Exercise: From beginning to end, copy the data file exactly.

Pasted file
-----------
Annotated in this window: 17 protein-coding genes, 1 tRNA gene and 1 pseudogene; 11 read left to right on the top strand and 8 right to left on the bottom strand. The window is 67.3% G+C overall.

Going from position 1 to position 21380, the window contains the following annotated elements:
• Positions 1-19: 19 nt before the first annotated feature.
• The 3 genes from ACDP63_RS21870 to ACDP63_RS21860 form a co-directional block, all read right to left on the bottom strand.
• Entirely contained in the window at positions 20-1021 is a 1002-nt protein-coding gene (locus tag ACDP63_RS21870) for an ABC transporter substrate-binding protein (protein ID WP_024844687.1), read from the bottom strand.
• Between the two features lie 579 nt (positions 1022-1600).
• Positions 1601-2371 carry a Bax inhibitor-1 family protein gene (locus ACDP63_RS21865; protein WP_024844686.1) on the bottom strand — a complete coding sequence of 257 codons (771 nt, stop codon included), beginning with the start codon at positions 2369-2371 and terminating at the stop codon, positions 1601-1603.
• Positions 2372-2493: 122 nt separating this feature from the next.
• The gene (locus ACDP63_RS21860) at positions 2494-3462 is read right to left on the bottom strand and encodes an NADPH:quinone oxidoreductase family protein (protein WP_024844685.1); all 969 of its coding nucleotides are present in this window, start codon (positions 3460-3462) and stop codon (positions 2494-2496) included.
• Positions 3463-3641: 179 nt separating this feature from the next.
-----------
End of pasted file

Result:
Annotated in this window: 17 protein-coding genes, 1 tRNA gene and 1 pseudogene; 11 read left to right on the top strand and 8 right to left on the bottom strand. The window is 67.3% G+C overall.

Going from position 1 to position 21380, the window contains the following annotated elements:
• Positions 1-19: 19 nt before the first annotated feature.
• The 3 genes from ACDP63_RS21870 to ACDP63_RS21860 form a co-directional block, all read right to left on the bottom strand.
• Entirely contained in the window at positions 20-1021 is a 1002-nt protein-coding gene (locus tag ACDP63_RS21870) for an ABC transporter substrate-binding protein (protein ID WP_024844687.1), read from the bottom strand.
• Between the two features lie 579 nt (positions 1022-1600).
• Positions 1601-2371 carry a Bax inhibitor-1 family protein gene (locus ACDP63_RS21865; protein WP_024844686.1) on the bottom strand — a complete coding sequence of 257 codons (771 nt, stop codon included), beginning with the start codon at positions 2369-2371 and terminating at the stop codon, positions 1601-1603.
• Positions 2372-2493: 122 nt separating this feature from the next.
• The gene (locus ACDP63_RS21860) at positions 2494-3462 is read right to left on the bottom strand and encodes an NADPH:quinone oxidoreductase family protein (protein WP_024844685.1); all 969 of its coding nucleotides are present in this window, start codon (positions 3460-3462) and stop codon (positions 2494-2496) included.
• Positions 3463-3641: 179 nt separating this feature from the next.